built his reputation. The song devolves into pure delightful chaos for the last
20 seconds or so, each of the instrumentalists adding their own joyful noise to
the mix.


Much of
the rest of Black
Communion offers a similar contemporary vision of a definitely 1970s-influenced style of
rock music where instrumental virtuosity was still respected, and the music
achieved loudness and heaviness without studio trickery or software
compression. The twelve-track collection will thrill the Rock Band gamer generation looking for something real, while old
geezers like the Reverend will simply bang our heads in appreciation. Hughes
delivers the bulk of the vocals here, only appropriate given his status as one
of rock’s pure-hearted wailers…just give “Beggarman” a spin and
you’ll swear off modern rock forever. Bonamassa seems to be channeling the
spirit of Jimi Hendrix, and Hughes’ funky bass line and Bonham’s machinegun
drumbeats create a sense of urgency while Hughes’ vocals dash and dart, growl
and howl throughout the mix.


Bonamassa does step up to the microphone for a turn on “Song of
Yesterday,” the contrast is not altogether unwelcome. Bonamassa’s vocals
have a soul of their own, bolstered by his filigree fretwork and the elegant
instrumental backdrop that Sherinian has created for the intro. When the anvil
drops, it’s every bit as jarring as a spinal tap with a bent needle, Bonham’s
jackhammer blasts and Hughes’ deep rumbling bass delivering the short, sharp
shock. The song runs hot and cold throughout, its bluesy atmospherics tempered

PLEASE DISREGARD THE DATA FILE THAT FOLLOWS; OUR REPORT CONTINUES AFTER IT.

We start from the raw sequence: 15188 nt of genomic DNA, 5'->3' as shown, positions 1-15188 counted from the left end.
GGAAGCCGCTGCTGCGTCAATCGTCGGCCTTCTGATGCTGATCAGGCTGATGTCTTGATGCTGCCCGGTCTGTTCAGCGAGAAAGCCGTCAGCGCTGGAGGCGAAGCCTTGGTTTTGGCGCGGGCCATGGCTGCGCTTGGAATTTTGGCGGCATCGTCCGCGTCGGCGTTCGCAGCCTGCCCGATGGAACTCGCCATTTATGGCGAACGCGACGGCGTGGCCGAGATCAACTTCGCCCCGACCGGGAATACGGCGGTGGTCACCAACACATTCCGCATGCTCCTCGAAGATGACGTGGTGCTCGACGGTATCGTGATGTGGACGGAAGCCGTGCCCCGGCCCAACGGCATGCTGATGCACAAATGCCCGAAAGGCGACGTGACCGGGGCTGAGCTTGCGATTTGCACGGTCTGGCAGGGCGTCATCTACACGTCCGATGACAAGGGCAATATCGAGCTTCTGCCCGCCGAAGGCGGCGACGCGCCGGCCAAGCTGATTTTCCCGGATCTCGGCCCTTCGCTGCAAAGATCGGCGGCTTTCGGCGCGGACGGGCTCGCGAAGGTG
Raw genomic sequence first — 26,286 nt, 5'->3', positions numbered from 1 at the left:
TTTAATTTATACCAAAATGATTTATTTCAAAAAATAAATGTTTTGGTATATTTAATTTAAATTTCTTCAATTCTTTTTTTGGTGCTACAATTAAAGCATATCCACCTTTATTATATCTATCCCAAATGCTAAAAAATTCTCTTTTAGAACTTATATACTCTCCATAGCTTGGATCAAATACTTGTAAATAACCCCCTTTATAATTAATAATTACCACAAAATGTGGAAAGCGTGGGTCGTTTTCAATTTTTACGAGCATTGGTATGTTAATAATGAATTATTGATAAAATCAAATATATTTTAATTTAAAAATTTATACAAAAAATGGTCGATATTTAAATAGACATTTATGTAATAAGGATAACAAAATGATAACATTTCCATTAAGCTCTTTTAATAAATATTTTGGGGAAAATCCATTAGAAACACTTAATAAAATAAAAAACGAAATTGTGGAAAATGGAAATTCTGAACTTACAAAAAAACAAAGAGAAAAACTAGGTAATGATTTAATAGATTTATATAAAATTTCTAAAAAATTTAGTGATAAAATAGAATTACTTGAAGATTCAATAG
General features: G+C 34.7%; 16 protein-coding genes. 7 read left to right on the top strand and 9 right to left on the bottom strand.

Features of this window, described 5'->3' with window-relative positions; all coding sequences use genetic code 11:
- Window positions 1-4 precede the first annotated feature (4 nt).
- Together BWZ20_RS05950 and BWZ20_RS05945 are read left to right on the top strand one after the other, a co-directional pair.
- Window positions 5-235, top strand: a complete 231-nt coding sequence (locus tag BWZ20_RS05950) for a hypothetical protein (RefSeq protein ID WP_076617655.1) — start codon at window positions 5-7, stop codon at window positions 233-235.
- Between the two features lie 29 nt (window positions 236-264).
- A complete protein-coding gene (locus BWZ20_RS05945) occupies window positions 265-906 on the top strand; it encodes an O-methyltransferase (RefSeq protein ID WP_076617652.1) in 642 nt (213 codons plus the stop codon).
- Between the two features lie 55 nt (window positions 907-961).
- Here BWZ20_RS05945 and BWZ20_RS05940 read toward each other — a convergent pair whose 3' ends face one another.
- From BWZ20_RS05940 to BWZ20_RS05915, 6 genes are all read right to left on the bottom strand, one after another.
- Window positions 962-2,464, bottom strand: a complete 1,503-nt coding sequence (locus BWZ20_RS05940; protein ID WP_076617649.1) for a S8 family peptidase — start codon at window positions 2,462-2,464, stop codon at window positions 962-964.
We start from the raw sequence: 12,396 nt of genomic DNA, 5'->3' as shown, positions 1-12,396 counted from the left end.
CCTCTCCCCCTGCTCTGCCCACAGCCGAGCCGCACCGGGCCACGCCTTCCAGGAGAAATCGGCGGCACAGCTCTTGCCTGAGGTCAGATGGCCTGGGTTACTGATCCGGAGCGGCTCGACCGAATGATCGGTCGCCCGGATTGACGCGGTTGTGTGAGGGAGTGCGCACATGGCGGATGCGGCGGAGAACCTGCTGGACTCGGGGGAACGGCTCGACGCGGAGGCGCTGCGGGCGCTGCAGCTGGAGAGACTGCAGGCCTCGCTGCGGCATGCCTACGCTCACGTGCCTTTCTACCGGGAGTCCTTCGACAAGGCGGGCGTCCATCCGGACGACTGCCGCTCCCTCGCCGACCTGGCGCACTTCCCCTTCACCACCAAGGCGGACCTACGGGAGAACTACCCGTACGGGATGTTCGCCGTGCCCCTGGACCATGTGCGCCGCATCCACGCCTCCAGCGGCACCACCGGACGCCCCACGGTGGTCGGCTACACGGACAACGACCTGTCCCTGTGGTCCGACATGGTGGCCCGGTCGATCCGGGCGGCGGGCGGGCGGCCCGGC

by explosions of sheer sonic excess. Bonamassa’s other vocal contribution, on
the Sabbath-styled doom-n-gloom number “The Revolution In Me” is
somewhat different, young Joe trying to mix a little Robert Plant-styled sturm
und drang amidst the plodding, powerful rhythms and molten instrumentation.


Hughes and
Bonamassa share vocals on “Sista Jane” and “Too Late For The
Sun,” the former an interesting but overall unremarkable rocker that
reminds of weak-tea Jane’s Addiction, the latter providing a stronger brew,
mixing the bombast of Cream with some stellar fretwork, blistering keyboards,
and an overall dark-hued ambience. The highlight of Black Country Communion, at least for us old farts,
is Hughes taking his song “Medusa” out of storage, shaking off the
dust, and re-creating it for the new millennium. Recorded in 1971 with his
original blues-rock outfit Trapeze, “Medusa” circa 2010 is a
steroid-injected, muscle-bound hard rock dirge with soaring vocals, bludgeoning
rhythms, and fiery guitar solos that leave naught but scorched earth and
burning buildings in their wake.


Only time
will tell whether or not Black Country Communion lasts longer than a single
album and short tour, or if the band grows into something else entirely, like
Tony Iommi and Ronnie James Dio did with Heaven & Hell. Black Country Communion the album proves that there’s
a definite chemistry between these four players that, given a chance to evolve
creatively, may develop into the last true rock band in the universe. Bonamassa
shows that there’s more than blues guitar in his arsenal, that he can shred and
burn up the frets with the best of them. Hughes’ voice remains otherworldly
impressive, and his bass playing is as potent, imaginative, and heavy as it was
35 years ago with Deep Purple. Bonham can pound away with the best of ’em,
better than most really, while Sherinian is a musical “MVP” in
anybody’s book. Together, these four talents have created a great classic rock
album in Black
let’s hope that they continue venturing down this path a little while longer….


DOWNLOAD: “Medusa,” “Song of
Yesterday,” “Black Country”